Today’s workers are being asked to pay more benefit costs themselves, review more benefit choices and make more critical benefit decisions. Often, they must make these decisions within limited open enrollment periods and without effective education and communication.
To probe the impact of these developments, Prudential Insurance Company undertook a study covering a broad range of employee benefits issues.
The “Study of Employee Benefits: 2007 & Beyond” was based on responses from a national sample of 1,400 employee benefits decision-makers and 1,028 employees. It focused on 5 major themes including employees’ concerns, uncertainty and resulting inaction on the role of disability insurance for income replacement.
One important finding of the study was that employees are often confused about the availability of disability insurance and allocate little time to considering it.
While U.S. workers do not generally express strong interest in DI, they do worry about the financial impact if a wage earner in the household were not able to work. In fact, 60% of employee respondents ranked “financial security if a wage earner can no longer work due to disability or a serious illness” as important.
Only 21% of employees in the study felt their companies are addressing these concerns–despite the fact that more than two-thirds of all employers offer short-term or long-term disability benefits.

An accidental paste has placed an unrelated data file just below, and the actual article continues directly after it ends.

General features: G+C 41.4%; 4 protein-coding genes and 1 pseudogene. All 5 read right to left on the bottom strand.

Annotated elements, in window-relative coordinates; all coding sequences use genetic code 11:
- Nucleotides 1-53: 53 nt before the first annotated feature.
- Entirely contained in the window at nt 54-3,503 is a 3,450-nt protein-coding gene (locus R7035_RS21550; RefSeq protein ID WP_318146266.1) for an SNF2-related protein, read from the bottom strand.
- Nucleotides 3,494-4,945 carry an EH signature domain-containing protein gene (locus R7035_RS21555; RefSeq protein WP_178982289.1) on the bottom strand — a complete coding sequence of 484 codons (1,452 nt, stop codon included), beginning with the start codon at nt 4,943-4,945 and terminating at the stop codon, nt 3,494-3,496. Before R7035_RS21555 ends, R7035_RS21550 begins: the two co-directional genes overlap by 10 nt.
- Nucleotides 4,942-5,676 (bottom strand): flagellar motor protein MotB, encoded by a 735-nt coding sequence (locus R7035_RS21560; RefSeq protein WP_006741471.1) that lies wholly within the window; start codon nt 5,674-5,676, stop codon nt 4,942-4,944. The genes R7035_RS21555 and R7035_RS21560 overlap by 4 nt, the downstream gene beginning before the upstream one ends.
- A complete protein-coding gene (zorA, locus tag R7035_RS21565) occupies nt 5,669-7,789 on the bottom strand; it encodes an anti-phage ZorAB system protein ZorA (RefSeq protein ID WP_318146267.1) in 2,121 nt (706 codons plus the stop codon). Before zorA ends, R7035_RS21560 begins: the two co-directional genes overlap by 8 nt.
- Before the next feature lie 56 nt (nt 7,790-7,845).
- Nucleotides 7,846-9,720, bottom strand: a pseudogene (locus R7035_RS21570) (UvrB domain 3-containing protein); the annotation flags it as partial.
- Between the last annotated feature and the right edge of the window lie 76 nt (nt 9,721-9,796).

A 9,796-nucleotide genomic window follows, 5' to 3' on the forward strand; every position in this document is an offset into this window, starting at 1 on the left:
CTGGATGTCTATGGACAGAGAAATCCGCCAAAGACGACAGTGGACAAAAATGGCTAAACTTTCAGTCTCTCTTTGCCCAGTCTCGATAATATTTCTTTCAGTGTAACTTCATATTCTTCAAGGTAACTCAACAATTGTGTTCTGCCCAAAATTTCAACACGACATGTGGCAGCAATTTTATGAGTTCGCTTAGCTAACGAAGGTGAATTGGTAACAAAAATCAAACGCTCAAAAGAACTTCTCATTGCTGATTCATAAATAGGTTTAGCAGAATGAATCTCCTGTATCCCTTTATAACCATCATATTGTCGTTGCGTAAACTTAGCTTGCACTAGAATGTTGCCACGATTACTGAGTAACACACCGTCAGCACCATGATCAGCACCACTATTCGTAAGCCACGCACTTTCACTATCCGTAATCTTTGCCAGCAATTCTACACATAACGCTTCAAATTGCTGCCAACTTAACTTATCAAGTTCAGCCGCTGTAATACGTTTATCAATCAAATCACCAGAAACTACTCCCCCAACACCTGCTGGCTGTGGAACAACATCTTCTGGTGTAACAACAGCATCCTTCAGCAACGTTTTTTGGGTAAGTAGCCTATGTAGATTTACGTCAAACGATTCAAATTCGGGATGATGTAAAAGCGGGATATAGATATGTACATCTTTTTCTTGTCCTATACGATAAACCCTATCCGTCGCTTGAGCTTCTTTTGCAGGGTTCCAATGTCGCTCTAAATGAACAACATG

Apparently, employees simply do not make the connection between the likelihood of an injury or illness forcing them out of work, their desire for income replacement and the availability of group DI.
Prudential’s study found 4 other major themes revealing factors that contribute to the gap in understanding disability insurance. Each of these themes can provide context or direction as you seek to encourage employees to participate in voluntary DI programs. For example, the study found the following:
1. Plan sponsors struggle to reduce benefit costs while offering competitive benefits. To contain costs and still deliver the range of benefits needed to recruit and retain skilled employees, including DI, more plan providers are shifting increased benefits costs and financial responsibility to employees.
This strategy is most successful when employees receive effective benefits education and communications. Based on survey responses, the need for improved education and communications will grow 20% by 2012.